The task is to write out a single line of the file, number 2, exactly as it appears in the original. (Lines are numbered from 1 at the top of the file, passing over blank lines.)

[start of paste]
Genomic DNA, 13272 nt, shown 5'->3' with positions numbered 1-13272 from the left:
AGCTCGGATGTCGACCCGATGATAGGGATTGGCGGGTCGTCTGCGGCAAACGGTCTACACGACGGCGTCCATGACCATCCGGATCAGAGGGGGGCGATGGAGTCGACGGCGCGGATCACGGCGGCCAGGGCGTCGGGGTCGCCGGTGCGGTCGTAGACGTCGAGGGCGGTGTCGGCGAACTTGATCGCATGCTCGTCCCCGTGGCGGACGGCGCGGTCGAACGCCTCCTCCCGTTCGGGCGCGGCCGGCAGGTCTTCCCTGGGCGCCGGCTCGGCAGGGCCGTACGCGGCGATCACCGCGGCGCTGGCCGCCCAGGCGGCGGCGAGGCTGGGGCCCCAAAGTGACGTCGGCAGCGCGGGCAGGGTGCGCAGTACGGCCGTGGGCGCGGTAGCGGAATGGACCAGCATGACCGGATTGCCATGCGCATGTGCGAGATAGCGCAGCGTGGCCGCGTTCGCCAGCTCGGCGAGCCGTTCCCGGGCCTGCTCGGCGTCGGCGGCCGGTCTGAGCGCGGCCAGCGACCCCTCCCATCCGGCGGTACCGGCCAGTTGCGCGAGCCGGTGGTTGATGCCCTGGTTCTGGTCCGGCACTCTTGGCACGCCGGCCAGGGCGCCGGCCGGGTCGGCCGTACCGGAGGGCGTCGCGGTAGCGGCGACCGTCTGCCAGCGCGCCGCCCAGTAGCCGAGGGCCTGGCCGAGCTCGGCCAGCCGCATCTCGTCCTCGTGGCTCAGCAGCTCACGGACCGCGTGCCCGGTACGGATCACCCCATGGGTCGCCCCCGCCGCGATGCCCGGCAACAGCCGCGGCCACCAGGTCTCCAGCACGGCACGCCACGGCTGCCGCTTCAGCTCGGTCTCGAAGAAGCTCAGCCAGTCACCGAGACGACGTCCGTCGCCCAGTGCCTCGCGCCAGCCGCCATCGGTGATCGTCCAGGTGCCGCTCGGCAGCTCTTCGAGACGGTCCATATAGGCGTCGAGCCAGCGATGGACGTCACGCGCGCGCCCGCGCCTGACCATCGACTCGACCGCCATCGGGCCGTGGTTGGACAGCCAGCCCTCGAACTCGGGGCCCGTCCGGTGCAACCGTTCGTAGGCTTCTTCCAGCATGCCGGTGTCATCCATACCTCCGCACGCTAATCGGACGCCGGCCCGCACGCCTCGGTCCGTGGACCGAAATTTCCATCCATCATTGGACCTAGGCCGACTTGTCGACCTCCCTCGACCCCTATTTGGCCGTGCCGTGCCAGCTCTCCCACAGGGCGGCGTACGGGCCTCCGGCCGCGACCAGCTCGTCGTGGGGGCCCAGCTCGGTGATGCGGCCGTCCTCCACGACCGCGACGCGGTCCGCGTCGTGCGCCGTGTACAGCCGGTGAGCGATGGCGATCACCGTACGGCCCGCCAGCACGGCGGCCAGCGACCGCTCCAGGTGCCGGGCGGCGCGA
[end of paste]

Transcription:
AGCTCGGATGTCGACCCGATGATAGGGATTGGCGGGTCGTCTGCGGCAAACGGTCTACACGACGGCGTCCATGACCATCCGGATCAGAGGGGGGCGATGGAGTCGACGGCGCGGATCACGGCGGCCAGGGCGTCGGGGTCGCCGGTGCGGTCGTAGACGTCGAGGGCGGTGTCGGCGAACTTGATCGCATGCTCGTCCCCGTGGCGGACGGCGCGGTCGAACGCCTCCTCCCGTTCGGGCGCGGCCGGCAGGTCTTCCCTGGGCGCCGGCTCGGCAGGGCCGTACGCGGCGATCACCGCGGCGCTGGCCGCCCAGGCGGCGGCGAGGCTGGGGCCCCAAAGTGACGTCGGCAGCGCGGGCAGGGTGCGCAGTACGGCCGTGGGCGCGGTAGCGGAATGGACCAGCATGACCGGATTGCCATGCGCATGTGCGAGATAGCGCAGCGTGGCCGCGTTCGCCAGCTCGGCGAGCCGTTCCCGGGCCTGCTCGGCGTCGGCGGCCGGTCTGAGCGCGGCCAGCGACCCCTCCCATCCGGCGGTACCGGCCAGTTGCGCGAGCCGGTGGTTGATGCCCTGGTTCTGGTCCGGCACTCTTGGCACGCCGGCCAGGGCGCCGGCCGGGTCGGCCGTACCGGAGGGCGTCGCGGTAGCGGCGACCGTCTGCCAGCGCGCCGCCCAGTAGCCGAGGGCCTGGCCGAGCTCGGCCAGCCGCATCTCGTCCTCGTGGCTCAGCAGCTCACGGACCGCGTGCCCGGTACGGATCACCCCATGGGTCGCCCCCGCCGCGATGCCCGGCAACAGCCGCGGCCACCAGGTCTCCAGCACGGCACGCCACGGCTGCCGCTTCAGCTCGGTCTCGAAGAAGCTCAGCCAGTCACCGAGACGACGTCCGTCGCCCAGTGCCTCGCGCCAGCCGCCATCGGTGATCGTCCAGGTGCCGCTCGGCAGCTCTTCGAGACGGTCCATATAGGCGTCGAGCCAGCGATGGACGTCACGCGCGCGCCCGCGCCTGACCATCGACTCGACCGCCATCGGGCCGTGGTTGGACAGCCAGCCCTCGAACTCGGGGCCCGTCCGGTGCAACCGTTCGTAGGCTTCTTCCAGCATGCCGGTGTCATCCATACCTCCGCACGCTAATCGGACGCCGGCCCGCACGCCTCGGTCCGTGGACCGAAATTTCCATCCATCATTGGACCTAGGCCGACTTGTCGACCTCCCTCGACCCCTATTTGGCCGTGCCGTGCCAGCTCTCCCACAGGGCGGCGTACGGGCCTCCGGCCGCGACCAGCTCGTCGTGGGGGCCCAGCTCGGTGATGCGGCCGTCCTCCACGACCGCGACGCGGTCCGCGTCGTGCGCCGTGTACAGCCGGTGAGCGATGGCGATCACCGTACGGCCCGCCAGCACGGCGGCCAGCGACCGCTCCAGGTGCCGGGCGGCGCGA